This past Thursday evening, September 12, I met fellow TKZ blogger Joe Moore for the first time at a reading and signing in Baton Rouge. The event was held at the Shaw Center for the Arts, a beautiful facility a block away from the Mississippi River. The event was a gallery exhibit for a new short fiction collection entitled Show & Tell. Photographer William Greiner commissioned short stories from twenty-eight authors, including Joe and myself (and Julie Compton, the rose between the two thorns pictured above) (photograph by Andre Chapoy; all rights reserved) by sending each author a different set of three photographs and asking each of us to write a story based upon one of them. The photographs and accompanying stories now constitute a traveling exhibit, and also have been published in hardcover. Joe, Julie, Pat Piper, and I read our stories as part of the exhibit’s opening reception and then signed copies of the book afterward. Show & Tell in hardcover book form is available for purchase at: http://www.ulpress.org/catalog.php?item=142
A wonderful time was had by all. I decided after participating that it might be time to review (for those of us fortunate enough to be in the position that Joe M. and I were in the Thursday last) what we as authors need to do to make such an event a success. Let me hasten to tell you that I simply followed Joe M.’s lead: he is as genuinely a courteous a person as you are ever likely to encounter.
1) Show up on time. Woody Allen has famously stated that ninety percent of everything is showing up. How true. If you’re early, you’re on time; if you’re on time, you’re late; and if you’re late, you’re too late. You don’t want to disappoint people who are coming to see you. How fortunate we are, that we can do something that people will actually come to bear witness to. The least we can do is show our appreciation by appearing early.
2) Stay later. If the program/signing/reading has an end time, plan to stay at least five minutes later than that. You can visit with people who came to see you, or, if nothing else, engage in Number 5, below.
3) Be expressive. If you’re doing a reading, practice it a few times before the time appointed. Be expressive. Change your tone of voice and your facial expression while you read to reflect what is going on at the point in your story that you are reading. Reading by rote in a monotone can ruin even the best passage. An expressive reading, by contrast, can make good work better. Harlan Ellison is terrific at this, by the way. He can hold a room full of fans spellbound, making them roar with laughter at one point and silencing them the next. Which brings me to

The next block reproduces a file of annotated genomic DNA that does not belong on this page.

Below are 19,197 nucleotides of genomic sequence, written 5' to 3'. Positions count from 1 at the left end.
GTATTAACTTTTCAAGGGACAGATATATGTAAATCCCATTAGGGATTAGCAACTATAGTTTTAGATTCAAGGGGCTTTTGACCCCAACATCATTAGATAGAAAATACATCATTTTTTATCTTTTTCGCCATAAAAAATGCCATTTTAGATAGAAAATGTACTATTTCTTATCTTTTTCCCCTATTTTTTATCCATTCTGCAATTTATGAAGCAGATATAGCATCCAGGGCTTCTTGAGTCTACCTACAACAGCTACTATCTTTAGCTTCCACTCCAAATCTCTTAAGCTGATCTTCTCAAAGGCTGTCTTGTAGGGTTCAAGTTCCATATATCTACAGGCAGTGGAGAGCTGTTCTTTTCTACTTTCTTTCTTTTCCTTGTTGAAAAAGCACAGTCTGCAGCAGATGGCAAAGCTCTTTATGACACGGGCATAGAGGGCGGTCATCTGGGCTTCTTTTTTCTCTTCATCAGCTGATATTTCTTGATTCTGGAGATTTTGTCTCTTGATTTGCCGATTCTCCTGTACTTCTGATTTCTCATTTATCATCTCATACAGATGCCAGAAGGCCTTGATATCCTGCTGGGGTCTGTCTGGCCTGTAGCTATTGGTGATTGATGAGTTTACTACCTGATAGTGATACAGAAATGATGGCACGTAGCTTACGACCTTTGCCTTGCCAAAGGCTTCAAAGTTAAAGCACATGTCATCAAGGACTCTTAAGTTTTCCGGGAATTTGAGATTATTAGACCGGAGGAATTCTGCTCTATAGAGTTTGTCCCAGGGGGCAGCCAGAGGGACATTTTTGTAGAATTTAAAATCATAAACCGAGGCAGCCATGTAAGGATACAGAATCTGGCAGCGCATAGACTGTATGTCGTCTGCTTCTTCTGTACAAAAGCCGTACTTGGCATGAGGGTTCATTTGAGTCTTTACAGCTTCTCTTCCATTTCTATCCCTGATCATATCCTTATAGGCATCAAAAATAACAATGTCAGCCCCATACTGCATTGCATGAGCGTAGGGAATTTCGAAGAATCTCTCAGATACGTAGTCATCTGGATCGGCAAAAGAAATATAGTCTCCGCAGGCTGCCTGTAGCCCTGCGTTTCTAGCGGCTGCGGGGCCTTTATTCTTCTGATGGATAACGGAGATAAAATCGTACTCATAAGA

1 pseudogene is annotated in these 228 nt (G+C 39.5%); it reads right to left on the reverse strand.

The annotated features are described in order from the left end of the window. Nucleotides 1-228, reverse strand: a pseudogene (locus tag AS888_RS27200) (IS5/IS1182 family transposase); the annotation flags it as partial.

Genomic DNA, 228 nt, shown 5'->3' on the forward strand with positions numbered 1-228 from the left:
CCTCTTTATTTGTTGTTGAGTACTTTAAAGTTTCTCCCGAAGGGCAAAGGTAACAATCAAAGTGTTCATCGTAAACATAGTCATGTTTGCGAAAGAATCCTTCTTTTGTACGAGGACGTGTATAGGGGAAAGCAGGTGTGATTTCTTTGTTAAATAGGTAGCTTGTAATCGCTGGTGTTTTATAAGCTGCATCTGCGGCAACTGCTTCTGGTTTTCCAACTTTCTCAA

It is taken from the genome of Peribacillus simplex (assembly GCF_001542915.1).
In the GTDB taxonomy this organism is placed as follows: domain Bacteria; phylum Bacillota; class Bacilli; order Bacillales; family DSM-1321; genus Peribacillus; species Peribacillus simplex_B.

4) Adapt. Nothing goes as planned. Jack Rea…er, Helmuth von Moltke famously said that “No battle plan survives contact with the enemy.” Just so. There were significant problems with the microphones at Show & Tell; a portion of the audience, well-lubricated by the top shelf libations which William provided, was a bit loud during the readings. What to do? Keep reading, with a smile. Some people were actually listening, and those are the folks you are reading for. Things will go wrong. Plan on it. Go around, over, under, or through the difficulty and do whatever you need to do. It’ll work out.
5) Thank everyone individually. You cannot thank too many people. Thank your friends who attended (O’Neil & Debb De Noux; Carl & Toni McGee Causey; Doug Wollfolk; Jason Furrate; and Andre Chapoy: thank you again, one and all); each person who buys a book; each person who asks you to sign a book; and the folks that got you there and propped you up (thank you again, William, and you as well, John Miller). I particularly include in the latter group the seemingly invisible people who restock the refreshments and run the cash registers. I thanked one of them last night and she told me that I was the first person attending any of the center’s events who had thanked her for being there. That’s plain wrong. It only takes a second. They’ll remember you, particularly if you’re ever asked back.
I am sure that there are things I have forgotten. John Gilstrap has hilarious stories about things going wrong at signings (his visual accompaniments are priceless) so John, if you’re lurking out there please chime in, and I would ask each and all of you to do the same. And if you’ve attended a signing or a reading as an audience member what happened that you liked? Or that you didn’t?